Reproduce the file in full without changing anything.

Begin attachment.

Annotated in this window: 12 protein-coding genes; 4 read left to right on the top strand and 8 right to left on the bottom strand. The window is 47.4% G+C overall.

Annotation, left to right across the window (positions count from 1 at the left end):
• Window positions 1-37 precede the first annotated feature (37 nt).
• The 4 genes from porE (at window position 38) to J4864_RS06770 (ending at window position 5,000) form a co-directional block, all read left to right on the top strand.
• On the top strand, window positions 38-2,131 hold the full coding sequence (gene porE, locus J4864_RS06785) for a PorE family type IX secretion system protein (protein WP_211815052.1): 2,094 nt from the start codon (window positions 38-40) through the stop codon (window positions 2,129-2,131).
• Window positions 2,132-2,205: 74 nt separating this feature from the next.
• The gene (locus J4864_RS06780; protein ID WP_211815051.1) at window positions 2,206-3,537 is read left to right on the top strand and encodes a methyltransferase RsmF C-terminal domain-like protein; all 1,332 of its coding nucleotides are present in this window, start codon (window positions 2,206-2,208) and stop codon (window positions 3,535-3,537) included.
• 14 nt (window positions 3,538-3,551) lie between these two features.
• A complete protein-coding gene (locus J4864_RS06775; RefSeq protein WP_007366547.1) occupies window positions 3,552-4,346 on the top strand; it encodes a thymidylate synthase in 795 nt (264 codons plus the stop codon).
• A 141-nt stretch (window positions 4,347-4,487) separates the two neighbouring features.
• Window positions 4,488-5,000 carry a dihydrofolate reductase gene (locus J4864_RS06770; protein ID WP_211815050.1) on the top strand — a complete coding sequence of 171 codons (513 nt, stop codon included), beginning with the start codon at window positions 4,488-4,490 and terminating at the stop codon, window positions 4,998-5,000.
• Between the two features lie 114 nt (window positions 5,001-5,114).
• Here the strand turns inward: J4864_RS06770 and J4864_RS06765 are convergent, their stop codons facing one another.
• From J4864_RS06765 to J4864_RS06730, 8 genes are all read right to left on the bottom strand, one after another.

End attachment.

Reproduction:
Annotated in this window: 12 protein-coding genes; 4 read left to right on the top strand and 8 right to left on the bottom strand. The window is 47.4% G+C overall.

Annotation, left to right across the window (positions count from 1 at the left end):
• Window positions 1-37 precede the first annotated feature (37 nt).
• The 4 genes from porE (at window position 38) to J4864_RS06770 (ending at window position 5,000) form a co-directional block, all read left to right on the top strand.
• On the top strand, window positions 38-2,131 hold the full coding sequence (gene porE, locus J4864_RS06785) for a PorE family type IX secretion system protein (protein WP_211815052.1): 2,094 nt from the start codon (window positions 38-40) through the stop codon (window positions 2,129-2,131).
• Window positions 2,132-2,205: 74 nt separating this feature from the next.
• The gene (locus J4864_RS06780; protein ID WP_211815051.1) at window positions 2,206-3,537 is read left to right on the top strand and encodes a methyltransferase RsmF C-terminal domain-like protein; all 1,332 of its coding nucleotides are present in this window, start codon (window positions 2,206-2,208) and stop codon (window positions 3,535-3,537) included.
• 14 nt (window positions 3,538-3,551) lie between these two features.
• A complete protein-coding gene (locus J4864_RS06775; RefSeq protein WP_007366547.1) occupies window positions 3,552-4,346 on the top strand; it encodes a thymidylate synthase in 795 nt (264 codons plus the stop codon).
• A 141-nt stretch (window positions 4,347-4,487) separates the two neighbouring features.
• Window positions 4,488-5,000 carry a dihydrofolate reductase gene (locus J4864_RS06770; protein ID WP_211815050.1) on the top strand — a complete coding sequence of 171 codons (513 nt, stop codon included), beginning with the start codon at window positions 4,488-4,490 and terminating at the stop codon, window positions 4,998-5,000.
• Between the two features lie 114 nt (window positions 5,001-5,114).
• Here the strand turns inward: J4864_RS06770 and J4864_RS06765 are convergent, their stop codons facing one another.
• From J4864_RS06765 to J4864_RS06730, 8 genes are all read right to left on the bottom strand, one after another.